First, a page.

Search America's historic newspaper pages from 1789-1949 or use the U.S. Newspaper Directory to find information about American newspapers published between 1690-present. Chronicling America is sponsored jointly by the
National Endowment for the Humanities and the Library of Congress. external link Learn more
Image provided by: University of Illinois at Urbana-Champaign Library, Urbana, IL
Newspaper Page Text
MEXICAN RAIDS CONTINUED
YANKEE SOLDIERS WOUNDED
Brownsville, Tex., Aug. 9. Three
United States soldiers and fifteen to
twenty Mexicans are reported to have
been wounded in a battle today at
the Norias ranch, vhere last night
five Mexicans were killed, two wound
ed and two Americans injured.
Jesus Garcia, well-known Browns
ville Mexican, who gave information
to the authorities concerning the
raiders' movements, died today from
wounds in last night's battle. The
situation is tense and four Laredo
companies of infantry will join the
hunt this afternoon.
Frank Martin and George Forbes
were the American injured when sol
diers, Texas rangers and civilians
clashed last night at Norias ranch,
near here, reports said today.
The Americans were outnumbered
more than two to one. The Mexicans,
in two parties, approached the house
where the Americans were barricad
ed. Taking up posiuons oenind a
section house, the raiders fired for
nearly a half hour.
Information received here said that
about 150 Mexicans were at Three
Weele, 45 miles north of Browns
ville and that they were moving on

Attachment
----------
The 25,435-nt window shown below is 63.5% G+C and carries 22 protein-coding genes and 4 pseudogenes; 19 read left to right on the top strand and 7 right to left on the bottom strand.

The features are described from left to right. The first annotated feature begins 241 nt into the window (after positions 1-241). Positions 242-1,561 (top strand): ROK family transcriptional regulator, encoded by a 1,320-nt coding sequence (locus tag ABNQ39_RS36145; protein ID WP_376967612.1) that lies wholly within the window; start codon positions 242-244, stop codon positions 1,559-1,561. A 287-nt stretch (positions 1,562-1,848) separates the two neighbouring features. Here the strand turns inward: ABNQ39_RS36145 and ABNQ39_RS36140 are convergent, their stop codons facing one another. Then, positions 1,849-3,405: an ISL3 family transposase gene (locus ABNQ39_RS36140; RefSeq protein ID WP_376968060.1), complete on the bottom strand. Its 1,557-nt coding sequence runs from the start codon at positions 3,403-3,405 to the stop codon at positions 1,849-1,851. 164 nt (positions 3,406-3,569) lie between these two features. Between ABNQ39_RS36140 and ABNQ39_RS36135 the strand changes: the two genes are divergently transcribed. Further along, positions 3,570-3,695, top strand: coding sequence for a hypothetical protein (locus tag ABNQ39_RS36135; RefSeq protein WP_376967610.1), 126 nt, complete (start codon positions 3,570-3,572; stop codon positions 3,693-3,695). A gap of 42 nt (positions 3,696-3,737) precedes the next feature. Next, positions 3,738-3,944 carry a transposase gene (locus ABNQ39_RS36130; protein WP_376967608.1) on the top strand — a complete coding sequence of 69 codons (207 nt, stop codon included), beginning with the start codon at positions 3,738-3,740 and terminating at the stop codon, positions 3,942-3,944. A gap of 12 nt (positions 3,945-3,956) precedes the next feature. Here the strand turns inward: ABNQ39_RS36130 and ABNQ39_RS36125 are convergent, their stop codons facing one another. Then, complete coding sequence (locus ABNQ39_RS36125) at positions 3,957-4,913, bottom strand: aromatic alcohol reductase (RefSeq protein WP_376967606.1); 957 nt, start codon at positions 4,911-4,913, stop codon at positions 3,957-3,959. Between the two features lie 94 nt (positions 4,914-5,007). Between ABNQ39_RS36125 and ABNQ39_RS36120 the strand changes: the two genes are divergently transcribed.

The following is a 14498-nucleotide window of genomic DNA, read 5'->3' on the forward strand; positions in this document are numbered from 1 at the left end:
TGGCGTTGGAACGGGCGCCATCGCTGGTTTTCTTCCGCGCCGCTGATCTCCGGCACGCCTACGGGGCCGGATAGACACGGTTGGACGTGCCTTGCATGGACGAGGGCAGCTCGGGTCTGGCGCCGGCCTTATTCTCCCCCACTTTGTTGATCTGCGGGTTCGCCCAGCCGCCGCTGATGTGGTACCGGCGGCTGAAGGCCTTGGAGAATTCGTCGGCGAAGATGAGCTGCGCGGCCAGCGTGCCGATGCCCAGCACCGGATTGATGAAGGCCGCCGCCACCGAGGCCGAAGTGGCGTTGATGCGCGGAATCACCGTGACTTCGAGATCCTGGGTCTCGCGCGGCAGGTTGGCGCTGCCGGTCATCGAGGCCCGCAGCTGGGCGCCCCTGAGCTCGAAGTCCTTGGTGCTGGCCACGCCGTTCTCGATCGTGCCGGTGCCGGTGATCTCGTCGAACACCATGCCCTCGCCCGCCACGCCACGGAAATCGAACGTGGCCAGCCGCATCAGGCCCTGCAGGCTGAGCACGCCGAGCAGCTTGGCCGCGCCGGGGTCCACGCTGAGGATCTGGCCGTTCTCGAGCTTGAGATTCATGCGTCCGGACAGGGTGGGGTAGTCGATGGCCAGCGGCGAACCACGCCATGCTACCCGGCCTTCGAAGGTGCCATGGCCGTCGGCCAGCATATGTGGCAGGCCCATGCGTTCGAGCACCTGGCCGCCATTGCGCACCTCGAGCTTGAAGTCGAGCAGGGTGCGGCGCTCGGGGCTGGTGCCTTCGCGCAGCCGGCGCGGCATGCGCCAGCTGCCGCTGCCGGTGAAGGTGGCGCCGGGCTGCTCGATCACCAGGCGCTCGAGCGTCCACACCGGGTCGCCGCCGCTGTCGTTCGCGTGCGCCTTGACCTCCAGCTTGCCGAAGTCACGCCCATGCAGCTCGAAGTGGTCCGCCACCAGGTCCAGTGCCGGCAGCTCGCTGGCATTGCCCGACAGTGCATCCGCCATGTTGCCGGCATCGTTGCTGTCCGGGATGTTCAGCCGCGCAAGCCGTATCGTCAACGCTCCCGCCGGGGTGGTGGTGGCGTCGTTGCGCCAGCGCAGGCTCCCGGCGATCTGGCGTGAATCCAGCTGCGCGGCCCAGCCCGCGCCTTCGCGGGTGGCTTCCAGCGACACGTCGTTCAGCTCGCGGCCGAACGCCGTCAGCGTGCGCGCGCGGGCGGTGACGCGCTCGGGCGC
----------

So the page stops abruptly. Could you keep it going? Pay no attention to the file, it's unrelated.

ranches in that vicinity.
All this section of Texas is in ter
ror as a result of Mexican raids and
many trains have been stopped and
business practically suspended
throughout threatened territory.
Ranches have been warned that a
number of other raiding parties are
in field and Texas rangers and armed
civilians are being rushed to exposed
San Antonio, Tex. Mexican raid
ers burned bridge and raided section
house near Watkins, Saturday night
Burned bridge was crossed by Sun
set limited only short while before
fire was discovered
EARTHQUAKE IN SO. EUROPE?
Hohenheim. Violent earth trem-
irs recorded early today by observa
tory here indicated that severe earth
quake had occurred in Southern Eu
rope, probably in Calabria, Italy or
SHIP TRUST IN NEW ATTACK
ON SEAMEN'S LAW
The shipping trust, which labor
men hold responsible for the lax fed
eral inspection that resulted in the
Eastland sinking, is sending out bush
els of letters to newspapers trying to
cover up the disaster.
One branch of the shipping trust is
the Lake Michigan Passenger Lines
ass'n. Its secretary, Spearman Lewis,
former Hearst newspaper man, signs
a letter which says to editors:
"Nothing in the Seamen's bill, if in
operation on the date of the Eastland
disaster, would have contributed in
the slightest to the prevention of that
John H. Walker, president Illinois
Federation of Labor, say that under
the Seamen's law the Eastland could
not have operated with 2,500 passen
gers on board.
"I don't know of better evidence
of this than the statement of East
land owners in a bulletin to the ma
rine committee of congress. They
themselves published figures that the
maximum capacity of the Eastland
was 1,220 and if the Seamen's bill be
came law the 1,220 would be reduced
"Correspondence of Pres. Hull of
the St. Joseph-Chicago Steamship
Co., with Sec'y Redfieia or the com
merce department, contains the flat
declaration that the Eastland could
not operate, would go bankrupt, if the
Seamen's bill passed.
"The press bureau of the shipping
trust is at work now to cover up its
tracks. The steel trust and the Rock
efeller Interests, who control lake
shipping, were among the chief oppo
nents of the Seamen's bill.
"They cannot get away from the
fact that their corruption of the U. S.
steamboat inspection service was the
prime cause of the Eastland sinking.